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The domestic leagues in northern Europe can be tough to get your head around for a US fan,  particularly with their fall-to-spring formats, but the Premiership is not only perhaps the most high-profile domestic rugby league in the world, it’s also one of the simplest to understand. But that doesn’t mean there aren’t some things that might need a bit of explaining, so let World Rugby Shop take the strain…

 

Why is it called the Aviva Premiership?

 

England’s top tier rugby competition is broadly referred to as the English Premiership, or just the Premiership – it’s currently called the Aviva Premiership thanks to a title-sponsorship deal with the insurance company of the same name, which has been the case since 2010. Previously it’s been known as the Guinness Premiership, the Zurich Premiership, the Allied Dunbar Premiership and originally the Courage Premiership… so don’t get too hung up on the name, it changes fairly regularly!

 

England invented rugby, so the Premiership must be an ancient competition, right?

 

Wrong! Due to concerns over the appearance of professionalism (don’t forget that rugby union was a strictly amateur sport until 1995) and worries that it might encourage violence, the powers that be in English rugby strongly resisted the formation of formal leagues for decades. Instead, major newspapers created regional and national ‘merit leagues’  – teams were nominally grouped together based on their perceived quality, and their results against other teams (but not teams outside of their division) used to determine a winner at the end of the season – think of it as an even more confusing and unsatisfactory version of the NCAA ranking polls!

It wasn’t until 1987 that common sense prevailed, and a formal national league structure was introduced in England, encompassing around 1,000 clubs in 108 leagues, with the 12 team Premiership at the top of the pyramid.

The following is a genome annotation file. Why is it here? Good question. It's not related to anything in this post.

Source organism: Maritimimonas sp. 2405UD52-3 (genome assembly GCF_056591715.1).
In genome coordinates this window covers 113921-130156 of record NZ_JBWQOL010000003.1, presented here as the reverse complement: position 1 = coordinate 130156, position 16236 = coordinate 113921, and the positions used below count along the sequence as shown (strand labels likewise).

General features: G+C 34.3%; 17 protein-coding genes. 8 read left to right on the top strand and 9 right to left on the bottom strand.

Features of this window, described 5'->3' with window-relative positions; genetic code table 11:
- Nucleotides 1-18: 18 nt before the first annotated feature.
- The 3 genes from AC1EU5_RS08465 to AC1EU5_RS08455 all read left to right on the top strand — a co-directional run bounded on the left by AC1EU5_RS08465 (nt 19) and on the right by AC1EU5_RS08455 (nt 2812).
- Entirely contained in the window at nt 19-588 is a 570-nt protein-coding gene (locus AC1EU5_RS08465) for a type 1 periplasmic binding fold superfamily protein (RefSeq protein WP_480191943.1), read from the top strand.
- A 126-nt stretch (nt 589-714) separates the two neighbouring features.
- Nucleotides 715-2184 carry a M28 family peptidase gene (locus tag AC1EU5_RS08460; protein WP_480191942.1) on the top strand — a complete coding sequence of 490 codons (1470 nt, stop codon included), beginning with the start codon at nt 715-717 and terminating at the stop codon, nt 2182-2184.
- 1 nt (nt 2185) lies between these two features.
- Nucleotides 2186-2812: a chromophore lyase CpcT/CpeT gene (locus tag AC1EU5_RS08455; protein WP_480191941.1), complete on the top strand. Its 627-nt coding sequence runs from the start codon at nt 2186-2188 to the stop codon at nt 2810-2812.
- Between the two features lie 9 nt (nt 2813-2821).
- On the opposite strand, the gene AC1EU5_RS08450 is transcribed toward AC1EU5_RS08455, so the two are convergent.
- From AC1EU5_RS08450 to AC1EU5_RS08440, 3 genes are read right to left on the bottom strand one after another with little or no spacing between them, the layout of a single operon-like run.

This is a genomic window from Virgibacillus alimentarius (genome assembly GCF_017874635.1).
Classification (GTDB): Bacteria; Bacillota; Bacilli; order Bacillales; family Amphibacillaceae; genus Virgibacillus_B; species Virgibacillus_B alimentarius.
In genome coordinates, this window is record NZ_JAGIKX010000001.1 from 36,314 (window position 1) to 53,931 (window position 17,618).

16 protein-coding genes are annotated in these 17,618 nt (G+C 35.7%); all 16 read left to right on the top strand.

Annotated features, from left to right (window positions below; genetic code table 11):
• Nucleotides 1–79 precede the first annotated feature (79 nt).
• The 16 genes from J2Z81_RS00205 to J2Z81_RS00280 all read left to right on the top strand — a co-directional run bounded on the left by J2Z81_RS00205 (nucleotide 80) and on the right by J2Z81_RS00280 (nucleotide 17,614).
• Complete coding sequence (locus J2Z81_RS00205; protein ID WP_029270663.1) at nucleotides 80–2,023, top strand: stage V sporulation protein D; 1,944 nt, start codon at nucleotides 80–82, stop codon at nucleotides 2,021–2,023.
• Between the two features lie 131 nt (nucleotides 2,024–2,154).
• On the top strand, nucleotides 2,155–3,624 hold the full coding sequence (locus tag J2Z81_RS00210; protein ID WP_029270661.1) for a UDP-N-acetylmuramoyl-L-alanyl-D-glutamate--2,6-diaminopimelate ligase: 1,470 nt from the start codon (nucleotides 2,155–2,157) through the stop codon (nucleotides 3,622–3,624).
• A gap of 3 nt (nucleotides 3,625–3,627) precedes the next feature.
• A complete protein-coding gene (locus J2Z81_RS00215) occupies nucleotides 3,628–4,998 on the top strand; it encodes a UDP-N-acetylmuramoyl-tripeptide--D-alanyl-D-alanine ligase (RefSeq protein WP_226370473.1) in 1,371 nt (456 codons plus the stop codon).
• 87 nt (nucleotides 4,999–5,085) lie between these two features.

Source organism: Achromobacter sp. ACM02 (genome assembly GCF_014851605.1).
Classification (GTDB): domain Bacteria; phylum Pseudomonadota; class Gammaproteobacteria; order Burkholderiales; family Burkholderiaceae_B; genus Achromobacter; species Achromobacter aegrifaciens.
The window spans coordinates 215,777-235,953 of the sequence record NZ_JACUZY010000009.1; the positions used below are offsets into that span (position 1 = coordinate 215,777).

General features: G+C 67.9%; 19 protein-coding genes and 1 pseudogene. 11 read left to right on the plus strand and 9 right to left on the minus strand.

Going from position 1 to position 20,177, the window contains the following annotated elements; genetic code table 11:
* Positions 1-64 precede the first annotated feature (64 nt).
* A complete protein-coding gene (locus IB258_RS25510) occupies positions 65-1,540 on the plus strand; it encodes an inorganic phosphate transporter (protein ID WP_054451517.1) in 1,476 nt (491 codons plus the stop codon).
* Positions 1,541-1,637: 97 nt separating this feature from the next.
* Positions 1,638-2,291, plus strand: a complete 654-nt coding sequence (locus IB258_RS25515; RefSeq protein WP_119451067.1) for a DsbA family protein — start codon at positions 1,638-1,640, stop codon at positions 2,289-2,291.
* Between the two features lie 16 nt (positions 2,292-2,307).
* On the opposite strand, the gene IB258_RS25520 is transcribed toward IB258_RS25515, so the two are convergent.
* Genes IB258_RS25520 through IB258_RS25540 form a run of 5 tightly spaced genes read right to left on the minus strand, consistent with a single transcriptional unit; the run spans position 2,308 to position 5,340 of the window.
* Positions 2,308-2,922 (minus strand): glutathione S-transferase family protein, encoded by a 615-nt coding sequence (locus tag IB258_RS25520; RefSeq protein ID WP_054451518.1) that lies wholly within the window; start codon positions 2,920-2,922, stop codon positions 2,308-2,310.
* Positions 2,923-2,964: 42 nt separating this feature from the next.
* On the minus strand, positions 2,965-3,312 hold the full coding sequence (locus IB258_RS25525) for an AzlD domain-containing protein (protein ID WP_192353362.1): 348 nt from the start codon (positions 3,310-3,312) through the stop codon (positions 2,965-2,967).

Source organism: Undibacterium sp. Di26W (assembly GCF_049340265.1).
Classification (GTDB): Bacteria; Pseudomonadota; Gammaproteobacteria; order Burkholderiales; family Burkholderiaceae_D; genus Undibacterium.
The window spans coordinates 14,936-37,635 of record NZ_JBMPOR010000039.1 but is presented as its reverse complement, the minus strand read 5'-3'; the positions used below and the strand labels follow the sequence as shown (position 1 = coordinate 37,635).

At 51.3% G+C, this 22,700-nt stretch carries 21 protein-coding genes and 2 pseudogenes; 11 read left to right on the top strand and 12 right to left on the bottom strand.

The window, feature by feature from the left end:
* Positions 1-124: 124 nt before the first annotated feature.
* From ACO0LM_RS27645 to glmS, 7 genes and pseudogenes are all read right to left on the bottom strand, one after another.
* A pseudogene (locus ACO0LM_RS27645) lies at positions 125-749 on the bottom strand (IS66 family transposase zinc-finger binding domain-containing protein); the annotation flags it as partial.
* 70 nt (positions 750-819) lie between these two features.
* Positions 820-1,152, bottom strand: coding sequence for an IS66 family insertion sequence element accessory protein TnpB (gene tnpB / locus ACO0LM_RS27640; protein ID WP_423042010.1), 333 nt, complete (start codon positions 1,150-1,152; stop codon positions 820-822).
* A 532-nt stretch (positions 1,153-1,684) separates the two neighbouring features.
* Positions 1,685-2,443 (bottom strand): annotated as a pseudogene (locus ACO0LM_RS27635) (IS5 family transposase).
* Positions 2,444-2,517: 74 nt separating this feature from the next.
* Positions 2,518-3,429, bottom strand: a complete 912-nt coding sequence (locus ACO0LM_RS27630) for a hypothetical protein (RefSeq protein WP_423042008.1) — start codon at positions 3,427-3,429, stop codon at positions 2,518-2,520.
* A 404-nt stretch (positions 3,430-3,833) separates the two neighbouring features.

So is it the same teams every year?

 

No, and that’s one of the most interesting and compelling aspects of the Premiership format compared to closed leagues such as the Pro 12 or Super Rugby. The team finishing at the bottom of the Premiership table at the end of the season is relegated to the second tier of English rugby, and replaced with the team that finished at the top of that second tier competition, which is known as the Championship.

It’s a fact that creates a great deal of tension and drama, as teams at the bottom end of the table fight it out to try to avoid ‘the drop,’ meaning that even teams that are out of the running for the the title still have a lot to play for – you could argue that it’s even more important. Teams that get relegated often struggle to come back up straight away, and the financial and prestige implications of relegation can have serious consequences for players, coaches and the club itself.

 

So how do they pick a winner?

 

For the first 16 years, the winner of the Premiership was the team that finished at the top of the table at the end of the final round of games – each team plays each other home and away, with match points awarded for wins and draws, and teams are ranked based on the number of match points they’ve earned.

However, from the 2002/03, a playoff system was introduced to determine the champion. The current format pits the top four teams on the league ladder at the end of the regular season against each other, with first playing fourth and second playing third in knock-out games to earn a place in the Final. The Aviva Premiership Final is usually played at the home of English rugby, Twickenham Stadium, and the winner of that game is crowned the Premiership champion.

 

Why should I care?

 

Well, even though the Premiership has only been running for about 30 years, many of the teams involved have rivalries that date back much further – the intense rivalry between historic clubs such as Bath and Gloucester, or Leicester and Northampton date back more than a century, and it’s that tribal rivalry that adds a special level of passion and excitement to many Premiership games.

Also, for fans based in the US, you should care about the Premiership because you can watch it every week! The AP is currently halfway through a three-year deal with NBC Sports, which gives NBC the rights to broadcast all of the Premiership action in the USA. As part of the deal, NBC show one ‘Game Of The Week’ for every Aviva Premiership round on NBCSN, plus around 50 other games online. What better way to get into European domestic rugby, and find yourself a Premiership team to root for?

 

“World